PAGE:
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[Editorial] Rule-of-thumb relief

Government, ruling party to expand pandemic aid as those excluded complain

The government and the ruling Democratic Party of Korea plan to expand the range of COVID-19 relief aid recipients from the bottom 88 percent income bracket to the bottom 90 percent as complaints are pouring from those excluded from the grant.

The government and the party originally agreed on the bottom 80 percent in early July but eventually expanded the scope to 88 percent, reflecting demands by some in the party for relief money to the whole nation and affected by Gyeonggi Provincial Gov. Lee Jae-myung’s decision to give COVID aid to all residents in the province. Then, they are now considering extending the range again to 90 percent, four days after the application for the handout began last Monday. They seem to have hurriedly presented the measure as a makeshift to settle grievances among those left out of the relief program.

When they agreed to dole out 250,000 won ($210) to each individual in the bottom 88 percent bracket in terms of health insurance premium, the National Health Insurance Service advanced an adverse opinion that it is not an adequate standard because it does not reflect income changes properly. But they ignored the opinion. Furthermore, they did not give reasonable grounds for the 88 percent standard. Discontent was effectively predicted. Retired landlords may receive the aid if their incomes are small, while working couples may not if they earn decent salaries though they are houseless tenants. The number of complaints filed with the Anti-Corruption & Civil rights Commission alone surpassed 65,000 in five days until last Friday. Considering that complaints can also be filed with district community service centers, the number would be a lot higher than that.

Park Wan-joo, chair of the party’s policymaking committee, said that the party and the government are considering ways to save those just above the cutoff line to ensure they do not feel victimized. Ko Yong-jin, a spokesperson of the party, said that if the complaints are accepted, the range of beneficiaries can be extended to 90 percent. Deputy Prime Minister and Minister of Finance and Economy Hong Nam-ki said that the government will consider giving the fund if the eligibility of a complainant is a borderline case.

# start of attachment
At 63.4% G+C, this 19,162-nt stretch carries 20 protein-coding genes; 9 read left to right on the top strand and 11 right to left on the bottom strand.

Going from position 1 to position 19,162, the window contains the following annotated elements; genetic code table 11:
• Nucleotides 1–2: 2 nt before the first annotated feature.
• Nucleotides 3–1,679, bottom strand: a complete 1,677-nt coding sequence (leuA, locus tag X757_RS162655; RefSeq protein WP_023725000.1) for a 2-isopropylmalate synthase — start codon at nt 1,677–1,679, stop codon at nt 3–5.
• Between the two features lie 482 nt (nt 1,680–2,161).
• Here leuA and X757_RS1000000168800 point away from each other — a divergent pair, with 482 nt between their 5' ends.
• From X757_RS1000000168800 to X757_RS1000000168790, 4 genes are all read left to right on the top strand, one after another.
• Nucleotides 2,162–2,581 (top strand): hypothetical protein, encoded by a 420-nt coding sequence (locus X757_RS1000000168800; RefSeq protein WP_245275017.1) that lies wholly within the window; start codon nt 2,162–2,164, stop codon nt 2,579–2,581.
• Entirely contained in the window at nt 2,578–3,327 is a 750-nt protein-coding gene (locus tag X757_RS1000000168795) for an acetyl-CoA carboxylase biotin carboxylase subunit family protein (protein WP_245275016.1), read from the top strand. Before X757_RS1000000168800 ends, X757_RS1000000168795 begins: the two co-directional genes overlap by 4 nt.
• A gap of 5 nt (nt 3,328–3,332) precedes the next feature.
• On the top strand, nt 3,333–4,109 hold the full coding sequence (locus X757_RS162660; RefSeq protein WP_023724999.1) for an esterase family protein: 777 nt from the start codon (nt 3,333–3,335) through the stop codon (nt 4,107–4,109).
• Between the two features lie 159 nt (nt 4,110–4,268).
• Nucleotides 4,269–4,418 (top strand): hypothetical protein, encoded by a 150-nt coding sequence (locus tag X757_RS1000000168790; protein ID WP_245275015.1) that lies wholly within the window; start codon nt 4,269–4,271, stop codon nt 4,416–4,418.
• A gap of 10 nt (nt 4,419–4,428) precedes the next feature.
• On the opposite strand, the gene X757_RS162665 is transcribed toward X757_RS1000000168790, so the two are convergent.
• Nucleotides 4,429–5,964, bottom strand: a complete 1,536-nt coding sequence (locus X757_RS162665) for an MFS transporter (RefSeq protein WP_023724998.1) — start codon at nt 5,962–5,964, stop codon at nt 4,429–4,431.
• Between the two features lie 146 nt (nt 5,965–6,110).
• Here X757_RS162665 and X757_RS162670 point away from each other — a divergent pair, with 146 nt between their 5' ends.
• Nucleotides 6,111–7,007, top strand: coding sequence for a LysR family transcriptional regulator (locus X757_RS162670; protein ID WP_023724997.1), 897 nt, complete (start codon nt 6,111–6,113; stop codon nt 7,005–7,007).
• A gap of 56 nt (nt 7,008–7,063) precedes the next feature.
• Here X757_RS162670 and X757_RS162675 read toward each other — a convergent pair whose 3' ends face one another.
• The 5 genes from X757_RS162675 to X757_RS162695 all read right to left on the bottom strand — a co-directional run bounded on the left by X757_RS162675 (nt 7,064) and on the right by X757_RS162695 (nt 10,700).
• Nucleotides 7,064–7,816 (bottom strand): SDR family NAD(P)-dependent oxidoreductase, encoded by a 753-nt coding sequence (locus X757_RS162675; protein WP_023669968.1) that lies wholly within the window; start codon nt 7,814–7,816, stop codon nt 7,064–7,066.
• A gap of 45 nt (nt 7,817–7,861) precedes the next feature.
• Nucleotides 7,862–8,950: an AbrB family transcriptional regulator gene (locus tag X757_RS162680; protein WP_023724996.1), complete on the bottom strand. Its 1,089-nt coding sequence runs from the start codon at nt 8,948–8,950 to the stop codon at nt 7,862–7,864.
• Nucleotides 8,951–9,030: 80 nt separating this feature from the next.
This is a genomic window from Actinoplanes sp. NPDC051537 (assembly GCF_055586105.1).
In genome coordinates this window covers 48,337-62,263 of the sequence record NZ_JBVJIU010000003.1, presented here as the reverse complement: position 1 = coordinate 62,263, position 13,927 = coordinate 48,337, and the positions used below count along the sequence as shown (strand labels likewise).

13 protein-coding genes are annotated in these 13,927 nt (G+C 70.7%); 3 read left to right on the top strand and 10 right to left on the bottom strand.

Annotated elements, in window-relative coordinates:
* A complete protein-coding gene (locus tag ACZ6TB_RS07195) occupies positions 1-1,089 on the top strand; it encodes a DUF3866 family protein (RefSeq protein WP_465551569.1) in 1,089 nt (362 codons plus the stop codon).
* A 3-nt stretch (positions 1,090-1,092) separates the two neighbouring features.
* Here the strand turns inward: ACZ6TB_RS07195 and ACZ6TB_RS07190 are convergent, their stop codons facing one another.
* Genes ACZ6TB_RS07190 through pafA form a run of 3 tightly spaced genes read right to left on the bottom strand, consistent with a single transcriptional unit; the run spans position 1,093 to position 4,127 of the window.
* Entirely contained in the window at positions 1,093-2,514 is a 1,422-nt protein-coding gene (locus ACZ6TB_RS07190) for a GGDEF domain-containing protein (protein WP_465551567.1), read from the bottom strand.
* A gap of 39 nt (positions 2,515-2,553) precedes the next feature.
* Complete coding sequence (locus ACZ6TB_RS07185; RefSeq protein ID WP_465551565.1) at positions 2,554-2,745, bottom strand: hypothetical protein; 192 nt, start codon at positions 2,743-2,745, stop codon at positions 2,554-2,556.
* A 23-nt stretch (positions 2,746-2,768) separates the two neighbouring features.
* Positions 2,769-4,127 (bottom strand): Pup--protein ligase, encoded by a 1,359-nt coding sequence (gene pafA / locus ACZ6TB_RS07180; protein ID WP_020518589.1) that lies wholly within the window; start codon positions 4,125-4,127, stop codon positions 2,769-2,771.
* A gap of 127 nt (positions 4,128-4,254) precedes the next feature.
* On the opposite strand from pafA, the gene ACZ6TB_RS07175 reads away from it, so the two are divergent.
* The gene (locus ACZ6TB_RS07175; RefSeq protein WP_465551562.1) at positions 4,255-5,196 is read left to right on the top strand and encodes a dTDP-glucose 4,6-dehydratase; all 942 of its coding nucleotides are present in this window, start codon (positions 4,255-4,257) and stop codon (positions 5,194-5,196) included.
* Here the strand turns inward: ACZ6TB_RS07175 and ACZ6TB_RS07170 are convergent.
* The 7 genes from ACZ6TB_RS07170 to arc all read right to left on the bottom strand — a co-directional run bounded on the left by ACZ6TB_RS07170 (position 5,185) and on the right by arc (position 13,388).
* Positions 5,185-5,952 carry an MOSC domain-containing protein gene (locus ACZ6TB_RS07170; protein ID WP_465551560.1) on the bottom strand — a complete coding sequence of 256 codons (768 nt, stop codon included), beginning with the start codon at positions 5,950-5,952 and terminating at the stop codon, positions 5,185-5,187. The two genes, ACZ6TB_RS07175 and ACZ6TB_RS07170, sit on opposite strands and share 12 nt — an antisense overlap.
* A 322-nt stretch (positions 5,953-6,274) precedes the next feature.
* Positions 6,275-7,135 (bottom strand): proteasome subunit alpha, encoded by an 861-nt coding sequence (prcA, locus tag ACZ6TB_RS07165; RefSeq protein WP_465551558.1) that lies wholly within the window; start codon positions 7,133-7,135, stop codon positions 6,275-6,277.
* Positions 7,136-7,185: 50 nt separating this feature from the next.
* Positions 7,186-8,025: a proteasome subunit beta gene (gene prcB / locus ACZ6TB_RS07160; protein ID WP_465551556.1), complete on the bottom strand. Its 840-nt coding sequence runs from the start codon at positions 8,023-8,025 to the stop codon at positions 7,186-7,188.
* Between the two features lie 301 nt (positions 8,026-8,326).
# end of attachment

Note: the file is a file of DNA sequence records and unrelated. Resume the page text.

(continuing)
The new boundary of 90 percent does not look definite. If complaints continue to pour from those a bit above the new boundary, will the government and the ruling party then seek to expand the scope again?
Expanding the scope for relief grant is an extemporaneous move to appease complainants with money. If the number of relief recipients increase by 2 percentage points, an additional 300 billion won will be required. However, the government and the ruling party seem to take it as nothing serious. Executing a state program that spends 11 trillion won in taxpayer money is not playing house.

This confusion dates back to the first round of COVID relief last year. The Ministry of Finance and Economy planned to offer the aid to those in the bottom 50 percent income bracket, but the criteria fell apart as the ruling party demanded they be given to every household apparently in a bid to win the hearts of voters ahead of the April 15 general elections. The party took an overwhelming majority.

If the government and the ruling party gave less money in the latest relief but to every individual instead, there would have been no complaints. Or, relief aid might be more effective and tax saved if the range of beneficiaries is narrowed to the bottom 20 percent or 30 percent, or restricted to those hit hard by the economic impact of the pandemic. It is unfair to provide relief money even to stable income earners rarely affected by the pandemic.

In the end, relief aid is not free. It comes from taxes and government debt. The government and the ruling party drew up an extra budget to offer the aid. The unprincipled policy of handing out cash by rule of thumb is causing unnecessary confusion and strife among people. So, that’s why it is criticized as a populist measure to win voters’ favor with money in upcoming elections rather than an effective COVID relief.

By Korea Herald (
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